“We’re proud of our strong partnership with DMO, one that’s built on mutual trust and a powerful commitment to innovation”, declares Werner Krämer, managing director of Rheinmetall Waffe Munition GmbH. “After successfully cooperating for ten years, we now look forward to another decade of supplying the Koninklijk Landmacht with superb service and top technology.”
17 Jun 19. Israel Weapons Indistries (IWI) has developed a new assault rifle system. The IWI Carmel in caliber 5.56mm x 45 features high modularity and ergonomic operation on both sides: Both the fire selection lever and the bolt catch and magazine retaining lever can be operated with both hands. The throughloading lever can be moved to the other side of the gun. The firing sequence is 850 shots/minute. The Carmel does not follow the Bullpup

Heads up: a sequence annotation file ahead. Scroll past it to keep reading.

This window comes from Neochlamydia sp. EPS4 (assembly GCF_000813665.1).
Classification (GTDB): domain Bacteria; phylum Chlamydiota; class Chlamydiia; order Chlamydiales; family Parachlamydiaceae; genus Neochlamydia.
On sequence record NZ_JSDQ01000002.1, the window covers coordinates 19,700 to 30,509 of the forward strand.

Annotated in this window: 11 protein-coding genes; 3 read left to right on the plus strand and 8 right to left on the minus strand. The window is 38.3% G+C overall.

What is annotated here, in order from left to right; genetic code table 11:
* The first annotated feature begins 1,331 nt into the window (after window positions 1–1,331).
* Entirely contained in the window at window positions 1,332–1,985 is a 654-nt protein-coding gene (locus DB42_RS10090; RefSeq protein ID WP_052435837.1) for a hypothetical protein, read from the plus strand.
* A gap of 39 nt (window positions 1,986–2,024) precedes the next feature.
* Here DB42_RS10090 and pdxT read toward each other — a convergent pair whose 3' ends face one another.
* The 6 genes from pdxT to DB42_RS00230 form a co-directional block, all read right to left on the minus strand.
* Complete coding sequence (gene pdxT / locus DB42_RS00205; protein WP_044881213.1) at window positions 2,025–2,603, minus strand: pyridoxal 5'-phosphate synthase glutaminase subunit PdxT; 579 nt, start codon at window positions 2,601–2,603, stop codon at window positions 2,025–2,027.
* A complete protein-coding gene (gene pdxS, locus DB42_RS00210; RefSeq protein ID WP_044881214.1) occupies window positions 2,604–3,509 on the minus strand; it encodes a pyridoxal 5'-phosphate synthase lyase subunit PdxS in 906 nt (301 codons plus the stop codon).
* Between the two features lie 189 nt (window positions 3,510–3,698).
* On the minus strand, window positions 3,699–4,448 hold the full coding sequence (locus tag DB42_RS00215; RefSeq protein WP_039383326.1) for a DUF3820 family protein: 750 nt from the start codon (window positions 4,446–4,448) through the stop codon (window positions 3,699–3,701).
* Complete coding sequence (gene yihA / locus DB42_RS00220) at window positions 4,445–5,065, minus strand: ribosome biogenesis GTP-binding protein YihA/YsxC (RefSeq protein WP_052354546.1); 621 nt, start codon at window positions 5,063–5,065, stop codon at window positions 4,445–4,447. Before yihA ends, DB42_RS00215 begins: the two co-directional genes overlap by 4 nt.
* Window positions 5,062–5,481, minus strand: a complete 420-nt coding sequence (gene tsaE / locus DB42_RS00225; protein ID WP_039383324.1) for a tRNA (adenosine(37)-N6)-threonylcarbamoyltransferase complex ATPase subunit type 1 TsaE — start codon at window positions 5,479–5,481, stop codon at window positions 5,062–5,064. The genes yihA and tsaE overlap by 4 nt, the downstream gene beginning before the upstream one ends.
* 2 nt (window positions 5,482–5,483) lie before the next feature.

but a classic assault rifle architecture. The empty weapon, which weighs only 3,300 grams and has no optics, has an adjustable gas take-off which can be regulated in three stages (normal, heavy contamination, si
lencer). The barrel can be changed by the user and is available in four lengths: 10.5“, 12“, 14.5“ and 16“. A one-piece Mil-Std 1913 aluminium rail is located on the top of the housing. Further „Picatinnies“ are available in the 3, 9 and 6 o‘clock positions. The length- and height-adjustable shoulder rest can be folded to the side of the case. Thus the minimum weapon length for a 10.5“ barrel is 526 mm, maximum 806 mm. The Carmel uses AR-15 type magazines.
THeMIS in Spring Storm 2019 (ww) The THeMIS Unmanned Ground Vehicle (UGV) from FN Herstal and Milrem
Robotics was used for the second time during the Estonian exercise Spring Storm. THeMIS, developed by the Estonian company Milrem Robotics, was equipped with FN HErstal‘s deFNder remote-controlled weapon station, which was equipped with a heavy .50 machine gun. The „Man-in-theLoop“ system was controlled via a remote control and a screen or display glasses. This year’s second mission at Spring Storm was intended to provide further insights into the use of unmanned land platforms